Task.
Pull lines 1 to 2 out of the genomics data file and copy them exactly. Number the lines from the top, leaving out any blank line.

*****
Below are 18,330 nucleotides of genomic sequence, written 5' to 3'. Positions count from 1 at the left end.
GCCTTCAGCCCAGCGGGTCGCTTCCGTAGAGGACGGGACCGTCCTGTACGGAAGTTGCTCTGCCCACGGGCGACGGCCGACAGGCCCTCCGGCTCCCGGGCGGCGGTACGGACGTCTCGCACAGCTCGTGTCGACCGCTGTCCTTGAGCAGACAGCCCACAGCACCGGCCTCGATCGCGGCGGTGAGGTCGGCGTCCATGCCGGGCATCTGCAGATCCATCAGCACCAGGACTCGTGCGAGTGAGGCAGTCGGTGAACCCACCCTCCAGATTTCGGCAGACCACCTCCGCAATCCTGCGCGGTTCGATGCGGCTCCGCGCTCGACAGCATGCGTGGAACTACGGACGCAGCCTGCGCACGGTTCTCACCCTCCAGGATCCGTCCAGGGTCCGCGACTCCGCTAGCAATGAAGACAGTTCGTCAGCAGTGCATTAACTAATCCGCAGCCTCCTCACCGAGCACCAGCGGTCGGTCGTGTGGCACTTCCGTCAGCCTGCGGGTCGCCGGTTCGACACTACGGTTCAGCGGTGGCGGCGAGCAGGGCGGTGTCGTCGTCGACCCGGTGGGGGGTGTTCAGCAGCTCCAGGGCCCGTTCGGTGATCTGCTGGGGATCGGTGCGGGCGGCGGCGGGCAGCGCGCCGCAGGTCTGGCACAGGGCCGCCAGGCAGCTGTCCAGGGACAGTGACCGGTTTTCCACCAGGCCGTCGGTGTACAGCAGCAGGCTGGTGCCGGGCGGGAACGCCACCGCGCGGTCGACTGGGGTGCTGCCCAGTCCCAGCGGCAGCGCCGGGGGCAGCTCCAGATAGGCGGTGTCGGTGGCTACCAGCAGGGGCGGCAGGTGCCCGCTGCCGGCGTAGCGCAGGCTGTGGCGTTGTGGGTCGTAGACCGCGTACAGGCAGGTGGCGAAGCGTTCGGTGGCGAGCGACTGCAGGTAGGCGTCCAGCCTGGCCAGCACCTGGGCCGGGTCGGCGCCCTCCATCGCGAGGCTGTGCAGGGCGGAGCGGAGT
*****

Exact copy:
Below are 18,330 nucleotides of genomic sequence, written 5' to 3'. Positions count from 1 at the left end.
GCCTTCAGCCCAGCGGGTCGCTTCCGTAGAGGACGGGACCGTCCTGTACGGAAGTTGCTCTGCCCACGGGCGACGGCCGACAGGCCCTCCGGCTCCCGGGCGGCGGTACGGACGTCTCGCACAGCTCGTGTCGACCGCTGTCCTTGAGCAGACAGCCCACAGCACCGGCCTCGATCGCGGCGGTGAGGTCGGCGTCCATGCCGGGCATCTGCAGATCCATCAGCACCAGGACTCGTGCGAGTGAGGCAGTCGGTGAACCCACCCTCCAGATTTCGGCAGACCACCTCCGCAATCCTGCGCGGTTCGATGCGGCTCCGCGCTCGACAGCATGCGTGGAACTACGGACGCAGCCTGCGCACGGTTCTCACCCTCCAGGATCCGTCCAGGGTCCGCGACTCCGCTAGCAATGAAGACAGTTCGTCAGCAGTGCATTAACTAATCCGCAGCCTCCTCACCGAGCACCAGCGGTCGGTCGTGTGGCACTTCCGTCAGCCTGCGGGTCGCCGGTTCGACACTACGGTTCAGCGGTGGCGGCGAGCAGGGCGGTGTCGTCGTCGACCCGGTGGGGGGTGTTCAGCAGCTCCAGGGCCCGTTCGGTGATCTGCTGGGGATCGGTGCGGGCGGCGGCGGGCAGCGCGCCGCAGGTCTGGCACAGGGCCGCCAGGCAGCTGTCCAGGGACAGTGACCGGTTTTCCACCAGGCCGTCGGTGTACAGCAGCAGGCTGGTGCCGGGCGGGAACGCCACCGCGCGGTCGACTGGGGTGCTGCCCAGTCCCAGCGGCAGCGCCGGGGGCAGCTCCAGATAGGCGGTGTCGGTGGCTACCAGCAGGGGCGGCAGGTGCCCGCTGCCGGCGTAGCGCAGGCTGTGGCGTTGTGGGTCGTAGACCGCGTACAGGCAGGTGGCGAAGCGTTCGGTGGCGAGCGACTGCAGGTAGGCGTCCAGCCTGGCCAGCACCTGGGCCGGGTCGGCGCCCTCCATCGCGAGGCTGTGCAGGGCGGAGCGGAGT